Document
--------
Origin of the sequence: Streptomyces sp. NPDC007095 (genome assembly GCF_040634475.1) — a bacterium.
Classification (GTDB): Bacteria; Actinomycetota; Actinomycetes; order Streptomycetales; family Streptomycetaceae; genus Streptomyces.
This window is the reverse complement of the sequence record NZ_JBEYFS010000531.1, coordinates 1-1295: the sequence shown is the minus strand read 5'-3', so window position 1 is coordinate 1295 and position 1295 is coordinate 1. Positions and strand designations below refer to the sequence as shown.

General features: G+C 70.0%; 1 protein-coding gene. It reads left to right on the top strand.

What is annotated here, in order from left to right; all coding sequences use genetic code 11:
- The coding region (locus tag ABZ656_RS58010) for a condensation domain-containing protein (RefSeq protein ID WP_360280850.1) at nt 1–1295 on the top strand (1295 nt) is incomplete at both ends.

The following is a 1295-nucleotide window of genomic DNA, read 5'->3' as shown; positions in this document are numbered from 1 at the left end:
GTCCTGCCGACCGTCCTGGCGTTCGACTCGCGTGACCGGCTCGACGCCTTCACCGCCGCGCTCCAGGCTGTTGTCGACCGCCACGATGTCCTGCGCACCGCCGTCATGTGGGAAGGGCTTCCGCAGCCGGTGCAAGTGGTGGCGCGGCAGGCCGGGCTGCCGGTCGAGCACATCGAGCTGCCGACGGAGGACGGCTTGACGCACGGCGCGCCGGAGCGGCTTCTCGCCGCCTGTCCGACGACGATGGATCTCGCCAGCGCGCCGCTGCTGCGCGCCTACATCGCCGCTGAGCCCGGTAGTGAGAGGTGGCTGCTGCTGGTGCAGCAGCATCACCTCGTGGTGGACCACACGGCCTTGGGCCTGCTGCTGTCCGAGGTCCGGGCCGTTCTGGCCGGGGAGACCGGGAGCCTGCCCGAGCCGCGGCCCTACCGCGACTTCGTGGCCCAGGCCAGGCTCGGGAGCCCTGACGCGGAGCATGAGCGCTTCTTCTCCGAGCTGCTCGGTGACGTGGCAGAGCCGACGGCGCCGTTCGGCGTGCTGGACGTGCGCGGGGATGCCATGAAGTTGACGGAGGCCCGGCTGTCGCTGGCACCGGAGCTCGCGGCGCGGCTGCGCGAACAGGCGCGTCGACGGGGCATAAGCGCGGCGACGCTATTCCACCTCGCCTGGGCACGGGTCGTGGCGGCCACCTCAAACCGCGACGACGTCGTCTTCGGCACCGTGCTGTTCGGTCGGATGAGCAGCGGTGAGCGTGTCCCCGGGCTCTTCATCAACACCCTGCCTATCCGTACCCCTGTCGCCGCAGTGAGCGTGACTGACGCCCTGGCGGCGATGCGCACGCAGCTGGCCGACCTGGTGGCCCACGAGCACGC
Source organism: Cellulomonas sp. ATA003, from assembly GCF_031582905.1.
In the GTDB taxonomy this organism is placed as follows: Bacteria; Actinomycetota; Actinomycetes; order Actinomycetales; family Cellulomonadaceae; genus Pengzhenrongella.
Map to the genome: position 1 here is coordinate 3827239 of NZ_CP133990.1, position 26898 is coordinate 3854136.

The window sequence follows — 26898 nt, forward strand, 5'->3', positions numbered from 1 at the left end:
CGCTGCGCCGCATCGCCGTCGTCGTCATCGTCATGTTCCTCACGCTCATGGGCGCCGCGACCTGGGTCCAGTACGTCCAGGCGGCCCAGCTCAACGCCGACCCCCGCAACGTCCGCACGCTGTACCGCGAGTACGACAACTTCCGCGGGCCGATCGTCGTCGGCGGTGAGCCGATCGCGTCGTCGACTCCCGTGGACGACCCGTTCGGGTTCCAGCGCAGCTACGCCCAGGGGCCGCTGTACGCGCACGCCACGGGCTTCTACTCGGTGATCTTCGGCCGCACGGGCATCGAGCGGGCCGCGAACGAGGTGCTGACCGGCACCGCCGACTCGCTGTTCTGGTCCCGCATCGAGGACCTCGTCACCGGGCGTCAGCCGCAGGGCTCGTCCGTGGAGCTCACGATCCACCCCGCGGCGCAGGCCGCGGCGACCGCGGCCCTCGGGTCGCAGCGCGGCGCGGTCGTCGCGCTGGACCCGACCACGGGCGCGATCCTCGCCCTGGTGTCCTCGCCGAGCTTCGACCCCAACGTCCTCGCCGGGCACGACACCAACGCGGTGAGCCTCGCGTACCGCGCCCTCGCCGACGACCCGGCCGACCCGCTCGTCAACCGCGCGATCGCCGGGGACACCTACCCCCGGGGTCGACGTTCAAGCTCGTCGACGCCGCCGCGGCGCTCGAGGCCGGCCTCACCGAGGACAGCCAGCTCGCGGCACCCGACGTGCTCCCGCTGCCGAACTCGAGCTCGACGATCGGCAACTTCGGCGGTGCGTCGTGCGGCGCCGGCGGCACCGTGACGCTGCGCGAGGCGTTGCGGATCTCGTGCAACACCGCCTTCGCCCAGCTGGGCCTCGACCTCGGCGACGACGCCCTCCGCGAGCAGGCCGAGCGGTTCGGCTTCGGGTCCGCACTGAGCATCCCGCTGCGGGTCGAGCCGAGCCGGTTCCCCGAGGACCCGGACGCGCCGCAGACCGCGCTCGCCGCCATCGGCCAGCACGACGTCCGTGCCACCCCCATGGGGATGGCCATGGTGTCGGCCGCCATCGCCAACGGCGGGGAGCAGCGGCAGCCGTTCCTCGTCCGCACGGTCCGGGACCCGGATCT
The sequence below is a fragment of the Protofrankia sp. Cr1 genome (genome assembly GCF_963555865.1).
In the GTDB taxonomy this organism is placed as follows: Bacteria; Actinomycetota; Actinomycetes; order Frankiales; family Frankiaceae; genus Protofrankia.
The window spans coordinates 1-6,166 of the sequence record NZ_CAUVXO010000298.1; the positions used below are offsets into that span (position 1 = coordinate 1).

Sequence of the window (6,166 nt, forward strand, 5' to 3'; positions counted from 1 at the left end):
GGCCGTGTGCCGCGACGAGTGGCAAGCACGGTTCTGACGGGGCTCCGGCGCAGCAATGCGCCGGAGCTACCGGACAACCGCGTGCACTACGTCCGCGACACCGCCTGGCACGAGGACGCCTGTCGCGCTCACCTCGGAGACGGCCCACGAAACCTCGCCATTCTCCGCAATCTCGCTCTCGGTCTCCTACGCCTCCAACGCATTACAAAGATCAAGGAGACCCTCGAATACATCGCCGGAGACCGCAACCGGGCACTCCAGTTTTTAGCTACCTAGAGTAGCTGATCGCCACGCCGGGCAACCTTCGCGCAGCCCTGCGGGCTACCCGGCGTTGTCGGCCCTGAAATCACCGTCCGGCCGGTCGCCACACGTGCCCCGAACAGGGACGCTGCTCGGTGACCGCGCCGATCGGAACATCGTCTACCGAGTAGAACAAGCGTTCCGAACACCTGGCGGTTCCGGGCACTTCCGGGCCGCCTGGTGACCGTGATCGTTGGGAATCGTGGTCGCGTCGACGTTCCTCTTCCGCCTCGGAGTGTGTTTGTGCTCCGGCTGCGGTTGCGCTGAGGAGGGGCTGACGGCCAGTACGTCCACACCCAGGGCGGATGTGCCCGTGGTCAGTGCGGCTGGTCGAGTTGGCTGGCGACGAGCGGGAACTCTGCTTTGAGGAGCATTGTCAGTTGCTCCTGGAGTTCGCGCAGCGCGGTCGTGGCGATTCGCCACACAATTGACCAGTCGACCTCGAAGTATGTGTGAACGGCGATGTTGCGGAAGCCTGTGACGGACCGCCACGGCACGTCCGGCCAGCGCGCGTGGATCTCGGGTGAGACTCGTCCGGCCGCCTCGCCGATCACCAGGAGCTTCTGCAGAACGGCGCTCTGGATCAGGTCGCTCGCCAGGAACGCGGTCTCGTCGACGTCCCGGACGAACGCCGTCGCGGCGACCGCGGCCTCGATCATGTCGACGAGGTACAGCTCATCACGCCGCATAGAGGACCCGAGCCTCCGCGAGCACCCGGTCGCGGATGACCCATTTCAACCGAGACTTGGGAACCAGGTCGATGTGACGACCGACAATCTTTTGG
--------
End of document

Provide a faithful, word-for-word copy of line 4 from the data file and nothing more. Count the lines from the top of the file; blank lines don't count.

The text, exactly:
General features: G+C 70.0%; 1 protein-coding gene. It reads left to right on the top strand.